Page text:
It isn't certain that DNA databases will pay off. Several private efforts have folded in recent years. John Glaser, chief information officer for Partners HealthCare, a Boston nonprofit health-care provider, maintains a research database of medical records for 2.5 million patients. Partners says it has considered whether to collect DNA from its patients, but "a lot of people are nervous and concerned about how all this might be get misused," he says.
The CHOP project is one of dozens using DNA-chip technology to develop comprehensive genetic profiles. The chips, some no larger than a postage stamp, are used to detect hundreds of thousands of DNA markers from a sample. Research centers have been pouring money into buying the new equipment, sold primarily by either Affymetrix Inc., of Santa Clara, Calif., or Illumina Inc., of San Diego. CHOP will buy machines and supplies from publicly traded Illumina.
Steven Altschuler, president and chief executive of the Children's Hospital of Philadelphia, says the new DNA-chip technology has made it cheaper to get very detailed genetic information about patients. "We are really talking about doing a very large number of patients very fast," says Dr. Altschuler. CHOP and its 29 private clinics see one million children a year.
With enough children in the database, researchers may learn which genes underlie problems affecting children most, from diabetes and obesity to asthma and cancer. "The ultimate goal is to discover predictive diagnostic markers and later use them on every child in the future," says Hakon Hakonarson, director of the hospital's new Center for Applied Genomics and formerly a senior executive post at DeCode Genetics Inc., an Icelandic gene-hunting company.
Dr. Hakonarson says children make good research subjects because their health problems are more apt to be caused by genetics than by the effects of aging. For instance, finding the genes that predispose children to obesity could help guide the creation of weight-loss drugs.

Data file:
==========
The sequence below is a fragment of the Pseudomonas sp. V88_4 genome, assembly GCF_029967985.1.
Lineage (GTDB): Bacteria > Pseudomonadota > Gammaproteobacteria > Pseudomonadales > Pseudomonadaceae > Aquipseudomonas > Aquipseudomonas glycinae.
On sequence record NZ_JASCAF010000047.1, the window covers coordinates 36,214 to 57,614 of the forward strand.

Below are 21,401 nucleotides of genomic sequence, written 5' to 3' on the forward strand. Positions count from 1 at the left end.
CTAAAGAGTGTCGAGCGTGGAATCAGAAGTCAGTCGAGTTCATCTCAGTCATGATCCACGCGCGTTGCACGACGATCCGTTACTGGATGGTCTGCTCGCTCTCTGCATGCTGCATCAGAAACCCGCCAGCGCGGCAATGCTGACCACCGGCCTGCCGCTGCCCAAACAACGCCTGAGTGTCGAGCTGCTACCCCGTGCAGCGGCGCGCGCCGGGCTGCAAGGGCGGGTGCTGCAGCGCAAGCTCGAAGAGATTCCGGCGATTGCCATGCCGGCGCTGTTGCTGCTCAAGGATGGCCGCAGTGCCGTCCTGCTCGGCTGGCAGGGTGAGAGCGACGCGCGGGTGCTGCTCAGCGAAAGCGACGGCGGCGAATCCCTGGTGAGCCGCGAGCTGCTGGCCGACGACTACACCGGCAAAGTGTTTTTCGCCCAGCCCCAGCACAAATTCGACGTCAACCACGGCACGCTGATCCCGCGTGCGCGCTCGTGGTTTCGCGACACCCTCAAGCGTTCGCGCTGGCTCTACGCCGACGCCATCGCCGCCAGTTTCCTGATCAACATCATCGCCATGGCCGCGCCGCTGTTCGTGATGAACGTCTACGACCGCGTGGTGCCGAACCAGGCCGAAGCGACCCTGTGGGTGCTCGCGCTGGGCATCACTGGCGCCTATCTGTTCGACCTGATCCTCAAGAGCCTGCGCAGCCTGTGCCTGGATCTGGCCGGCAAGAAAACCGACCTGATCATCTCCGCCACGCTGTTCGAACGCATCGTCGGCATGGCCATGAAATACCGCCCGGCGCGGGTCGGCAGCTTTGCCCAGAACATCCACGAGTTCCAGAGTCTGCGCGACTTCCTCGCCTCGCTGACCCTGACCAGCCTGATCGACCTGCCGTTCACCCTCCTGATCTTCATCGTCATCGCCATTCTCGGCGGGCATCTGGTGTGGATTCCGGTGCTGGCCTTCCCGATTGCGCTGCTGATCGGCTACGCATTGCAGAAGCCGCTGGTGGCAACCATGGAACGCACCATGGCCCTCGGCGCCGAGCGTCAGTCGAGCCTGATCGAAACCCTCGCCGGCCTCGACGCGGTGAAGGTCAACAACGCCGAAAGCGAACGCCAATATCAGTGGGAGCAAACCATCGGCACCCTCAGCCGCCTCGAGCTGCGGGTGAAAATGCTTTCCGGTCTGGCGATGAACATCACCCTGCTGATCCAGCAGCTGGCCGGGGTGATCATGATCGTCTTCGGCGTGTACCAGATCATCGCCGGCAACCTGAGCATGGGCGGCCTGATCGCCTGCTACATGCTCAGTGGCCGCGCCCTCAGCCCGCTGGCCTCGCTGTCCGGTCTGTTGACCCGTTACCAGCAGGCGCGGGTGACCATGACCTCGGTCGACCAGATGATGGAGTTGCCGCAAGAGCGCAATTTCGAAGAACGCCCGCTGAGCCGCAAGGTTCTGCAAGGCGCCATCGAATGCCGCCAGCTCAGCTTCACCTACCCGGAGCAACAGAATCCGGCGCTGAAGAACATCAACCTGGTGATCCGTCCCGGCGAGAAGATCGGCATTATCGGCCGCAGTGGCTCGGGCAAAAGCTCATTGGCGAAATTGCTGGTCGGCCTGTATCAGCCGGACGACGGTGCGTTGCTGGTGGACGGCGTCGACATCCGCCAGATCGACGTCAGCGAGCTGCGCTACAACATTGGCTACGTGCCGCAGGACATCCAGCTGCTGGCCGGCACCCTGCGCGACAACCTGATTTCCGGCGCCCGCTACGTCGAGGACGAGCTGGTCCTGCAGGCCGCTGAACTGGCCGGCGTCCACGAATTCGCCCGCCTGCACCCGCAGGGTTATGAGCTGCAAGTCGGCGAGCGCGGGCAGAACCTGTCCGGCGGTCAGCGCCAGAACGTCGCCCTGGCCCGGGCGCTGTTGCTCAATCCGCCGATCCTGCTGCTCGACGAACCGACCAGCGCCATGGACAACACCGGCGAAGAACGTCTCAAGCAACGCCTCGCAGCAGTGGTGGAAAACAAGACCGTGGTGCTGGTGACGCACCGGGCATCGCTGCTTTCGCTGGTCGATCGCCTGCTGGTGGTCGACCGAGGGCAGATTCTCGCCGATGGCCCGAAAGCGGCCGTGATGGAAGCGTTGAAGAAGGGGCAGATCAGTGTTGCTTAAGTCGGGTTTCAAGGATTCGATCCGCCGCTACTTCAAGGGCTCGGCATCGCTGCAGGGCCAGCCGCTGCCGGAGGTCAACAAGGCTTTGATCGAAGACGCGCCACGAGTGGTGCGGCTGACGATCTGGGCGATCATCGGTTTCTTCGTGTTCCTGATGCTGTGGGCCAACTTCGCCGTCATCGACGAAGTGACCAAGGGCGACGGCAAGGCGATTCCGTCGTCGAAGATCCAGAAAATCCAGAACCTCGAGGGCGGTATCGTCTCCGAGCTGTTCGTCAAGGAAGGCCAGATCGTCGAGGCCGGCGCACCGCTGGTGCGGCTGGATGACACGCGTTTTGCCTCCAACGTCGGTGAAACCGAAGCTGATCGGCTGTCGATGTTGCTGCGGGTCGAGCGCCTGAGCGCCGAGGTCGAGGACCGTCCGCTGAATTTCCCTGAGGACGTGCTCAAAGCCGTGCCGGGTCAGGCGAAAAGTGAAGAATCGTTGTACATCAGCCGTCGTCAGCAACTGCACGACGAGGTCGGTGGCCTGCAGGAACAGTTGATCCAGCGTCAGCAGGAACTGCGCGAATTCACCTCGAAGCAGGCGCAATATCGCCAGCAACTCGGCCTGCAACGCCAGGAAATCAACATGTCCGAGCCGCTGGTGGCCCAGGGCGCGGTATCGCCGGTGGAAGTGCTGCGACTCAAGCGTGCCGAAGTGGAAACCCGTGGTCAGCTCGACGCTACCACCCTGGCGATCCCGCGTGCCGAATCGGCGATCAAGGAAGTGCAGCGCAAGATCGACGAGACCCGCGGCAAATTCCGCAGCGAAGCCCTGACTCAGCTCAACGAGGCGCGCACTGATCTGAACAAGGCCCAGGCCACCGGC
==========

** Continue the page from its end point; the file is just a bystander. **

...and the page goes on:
The rush to build databases has some researchers worried about who will control new discoveries about genetic risk factors. CHOP says it will seek to patent its discoveries. Other research groups say they won't, because the information is so fundamental to medicine. "I would rather see this information in the public domain without patent restrictions," says David Altshuler, head of medical and population genetics at the Broad Institute, of Cambridge, Mass., which this year plans to scan genes of about 10,000 people. Dr. Altshuler says there is a "sense of urgency" to study important diseases before others make discoveries and file patents.
DNA Database For Kids Planned
PHILADELPHIA — Several U.S. hospitals plan to set up a database of children to help in the study obesity and other juvenile problems, but the plans worry some.
The research will seek answers to such questions as why some children become obese when they eat junk food while others don't, or which kids are more prone to asthma, the Wall Street Journal reported Wednesday.
Among the institutions in the effort is the Children's Hospital of Philadelphia, the nation's oldest pediatric medical center. Its $40 million plan will collect and analyze detailed DNA profiles on as many as 100,000 of its child patients, reports the Journal.
The plan will take advantage of new DNA-decoding methods that may help scientists identify the genes that put people at risk for common diseases.
Critics, however, say their concerns relate to privacy and medical-ethics questions.
CHOP says its DNA data will be kept in an anonymous database, reducing the risk that any individual's private information could be disclosed.
Other critics also wonder how well informed parents will be when they give their consent.
source: http://www.postchronicle.com/news/health/article_21222087.shtml 7jun2006